REACH

If you work with hazardous substances as a company, you are most probably familiar with REACH. REACH stems from the European Regulation on Registration, Evaluation, Restriction of Chemicals and Authorisation of CHemicals, and came into force on 1 June 2007. The REACH regulation is very extensive, including all its annexes, amounting to around 1350 pages. In the Netherlands the regulation is elaborated in titles 9.2 and 9.3 of the Environmental Management Act (WM).

In this blog I will discuss the following three topics: the registration requirement under REACH, the amended regulations and the REACH Agency.

The registration obligation under REACH

Importers and downstream users of dangerous products must register information about these products. The main purpose of this obligation is to provide a high level of protection for people and the environment.  Each country has a designated authority where the product is registered. In each country where a product is placed on the market, the product must be registered: so if a product is placed on the market both in the Netherlands and in Belgium, the product must be registered in both countries. In the Netherlands, the product is registered at the National Poisons Information Centre (NVIC of the UMC Utrecht). 

Changed regulation

Due to the entry into force of EU Regulation 2017/542, Annex VIII has been added to the aforementioned EU Regulation 1727/2008. Annex VIII contains information on: (1) which product information must be supplied, (2) the electronic format in which the information must be supplied and (3) the Unique Formula Identification (UFI) that must be stated on the label of a hazardous product. A distributor may not market a mixture if (1) the NVIC has not received a submission in relation to Annex VIII or (2) the NVIC has received an incomplete submission from the supplier.

The Annex takes effect in stages. In the first step, the rules of and format for changes to existing or new product notifications for consumer and professional products change. The practical consequence of this is that the information no longer needs to be submitted directly to the NVIC, but as of 01-01-2021 must be submitted via an online portal of the European Chemicals Agency (ECHA).  The ECHA is responsible for the distribution of the information to the correct member states. In the second step, industrial products will follow on 01-01-2024 and finally on 01-01-2025 all existing product notifications will have to be submitted again according to the new rules.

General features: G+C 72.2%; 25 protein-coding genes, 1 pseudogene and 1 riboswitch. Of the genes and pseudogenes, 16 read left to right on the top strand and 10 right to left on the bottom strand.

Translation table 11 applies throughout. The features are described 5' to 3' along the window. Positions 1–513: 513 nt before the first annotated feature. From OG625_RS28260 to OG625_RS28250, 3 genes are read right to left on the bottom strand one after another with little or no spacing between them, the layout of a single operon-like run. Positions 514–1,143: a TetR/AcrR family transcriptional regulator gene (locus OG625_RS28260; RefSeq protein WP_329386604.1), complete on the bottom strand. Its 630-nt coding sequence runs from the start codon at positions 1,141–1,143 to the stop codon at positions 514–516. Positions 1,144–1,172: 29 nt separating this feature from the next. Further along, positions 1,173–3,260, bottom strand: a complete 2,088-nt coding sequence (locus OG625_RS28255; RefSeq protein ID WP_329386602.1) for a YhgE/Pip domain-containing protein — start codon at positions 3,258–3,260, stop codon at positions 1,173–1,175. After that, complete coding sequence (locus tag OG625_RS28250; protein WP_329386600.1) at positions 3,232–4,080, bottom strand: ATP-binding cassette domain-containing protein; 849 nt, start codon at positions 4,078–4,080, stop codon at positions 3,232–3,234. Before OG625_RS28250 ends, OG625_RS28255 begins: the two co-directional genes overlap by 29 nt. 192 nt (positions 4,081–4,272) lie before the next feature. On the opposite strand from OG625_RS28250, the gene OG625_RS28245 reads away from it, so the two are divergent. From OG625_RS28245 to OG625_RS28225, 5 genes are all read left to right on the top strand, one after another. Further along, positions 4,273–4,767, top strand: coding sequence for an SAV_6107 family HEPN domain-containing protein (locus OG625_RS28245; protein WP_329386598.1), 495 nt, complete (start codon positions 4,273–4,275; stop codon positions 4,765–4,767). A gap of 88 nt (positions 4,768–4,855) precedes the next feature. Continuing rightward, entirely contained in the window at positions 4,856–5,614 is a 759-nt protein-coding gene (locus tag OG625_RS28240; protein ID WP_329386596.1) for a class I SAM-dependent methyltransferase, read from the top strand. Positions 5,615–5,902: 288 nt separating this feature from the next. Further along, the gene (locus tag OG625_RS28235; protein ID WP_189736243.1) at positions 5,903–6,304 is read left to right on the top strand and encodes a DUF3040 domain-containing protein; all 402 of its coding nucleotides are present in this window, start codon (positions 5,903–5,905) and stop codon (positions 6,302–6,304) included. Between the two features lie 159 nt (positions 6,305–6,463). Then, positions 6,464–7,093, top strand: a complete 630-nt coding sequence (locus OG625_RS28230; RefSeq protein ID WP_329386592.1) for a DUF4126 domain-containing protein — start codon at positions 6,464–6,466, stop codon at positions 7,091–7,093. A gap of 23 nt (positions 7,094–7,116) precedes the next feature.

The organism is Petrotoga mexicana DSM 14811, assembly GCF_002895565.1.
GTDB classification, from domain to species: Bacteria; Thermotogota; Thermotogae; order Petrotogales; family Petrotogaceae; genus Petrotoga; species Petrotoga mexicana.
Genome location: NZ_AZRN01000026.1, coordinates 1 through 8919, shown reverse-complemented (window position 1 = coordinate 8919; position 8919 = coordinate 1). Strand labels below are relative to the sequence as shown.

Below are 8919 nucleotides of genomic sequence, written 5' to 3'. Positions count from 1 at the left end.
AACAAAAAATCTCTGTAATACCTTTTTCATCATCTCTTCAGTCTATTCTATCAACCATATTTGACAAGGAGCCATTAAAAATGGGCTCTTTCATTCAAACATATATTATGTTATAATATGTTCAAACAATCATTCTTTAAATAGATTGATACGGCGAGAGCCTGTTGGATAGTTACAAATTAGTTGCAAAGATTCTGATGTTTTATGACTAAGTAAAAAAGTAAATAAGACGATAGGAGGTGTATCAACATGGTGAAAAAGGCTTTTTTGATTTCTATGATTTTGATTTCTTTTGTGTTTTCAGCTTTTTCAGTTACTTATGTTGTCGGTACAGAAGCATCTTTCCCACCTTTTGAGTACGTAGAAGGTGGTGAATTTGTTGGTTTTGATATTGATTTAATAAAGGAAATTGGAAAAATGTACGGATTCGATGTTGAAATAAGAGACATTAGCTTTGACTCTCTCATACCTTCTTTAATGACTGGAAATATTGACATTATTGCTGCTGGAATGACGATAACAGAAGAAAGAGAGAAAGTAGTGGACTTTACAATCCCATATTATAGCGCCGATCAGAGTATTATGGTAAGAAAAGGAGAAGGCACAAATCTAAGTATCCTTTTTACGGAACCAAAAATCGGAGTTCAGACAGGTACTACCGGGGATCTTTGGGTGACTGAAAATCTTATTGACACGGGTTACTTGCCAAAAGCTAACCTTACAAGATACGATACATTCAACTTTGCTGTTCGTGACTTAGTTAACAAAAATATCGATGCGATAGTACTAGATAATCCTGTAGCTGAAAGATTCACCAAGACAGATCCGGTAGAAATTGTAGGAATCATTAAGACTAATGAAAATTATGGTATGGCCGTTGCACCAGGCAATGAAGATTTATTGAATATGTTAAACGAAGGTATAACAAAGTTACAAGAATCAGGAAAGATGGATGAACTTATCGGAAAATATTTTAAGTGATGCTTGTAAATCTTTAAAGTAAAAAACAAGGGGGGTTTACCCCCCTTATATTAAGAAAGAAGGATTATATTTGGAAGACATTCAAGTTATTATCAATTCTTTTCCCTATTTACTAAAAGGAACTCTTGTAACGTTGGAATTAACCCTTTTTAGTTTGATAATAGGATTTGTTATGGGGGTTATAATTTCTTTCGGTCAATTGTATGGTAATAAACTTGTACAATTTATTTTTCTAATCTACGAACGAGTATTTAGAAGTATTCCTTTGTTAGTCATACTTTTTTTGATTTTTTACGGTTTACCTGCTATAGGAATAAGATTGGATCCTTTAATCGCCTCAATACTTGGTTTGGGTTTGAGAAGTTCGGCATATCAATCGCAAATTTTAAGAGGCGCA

The REACH agency

The REACH regulation obliges the member states, in Article 121, to appoint a competent authority to be responsible for performing the tasks assigned to the competent authority in the regulation and for cooperating with the European Commission and the European Chemicals Agency. In the Netherlands, the Minister of Housing, Spatial Planning and the Environment (currently the Minister of Infrastructure and Water Management) is the competent authority pursuant to Article 9.3.2 of the WM. The REACH Agency was established to perform the tasks assigned to the Minister. According to Article 2 of the Decree establishing the REACH Agency, the agency is established at the National Institute for Public Health and the Environment (RIVM) and is part of the Substances Expertise Centre (SEC).   The REACH Agency can answer practical questions about REACH, such as what information the product identification of mixture components must contain.

Conclusion

It is important that you pay close attention to whether you are acting in accordance with the provisions of REACH. Breaches of the provisions of REACH can be punished by a prison sentence of up to 6 years or a fine of the fifth category (€82,000).

 

Do you have doubts whether you act in accordance with REACH? Or do you have other legal questions? Please feel free to contact one of our lawyers

 

This blog entry has been posted on May 17, 2022.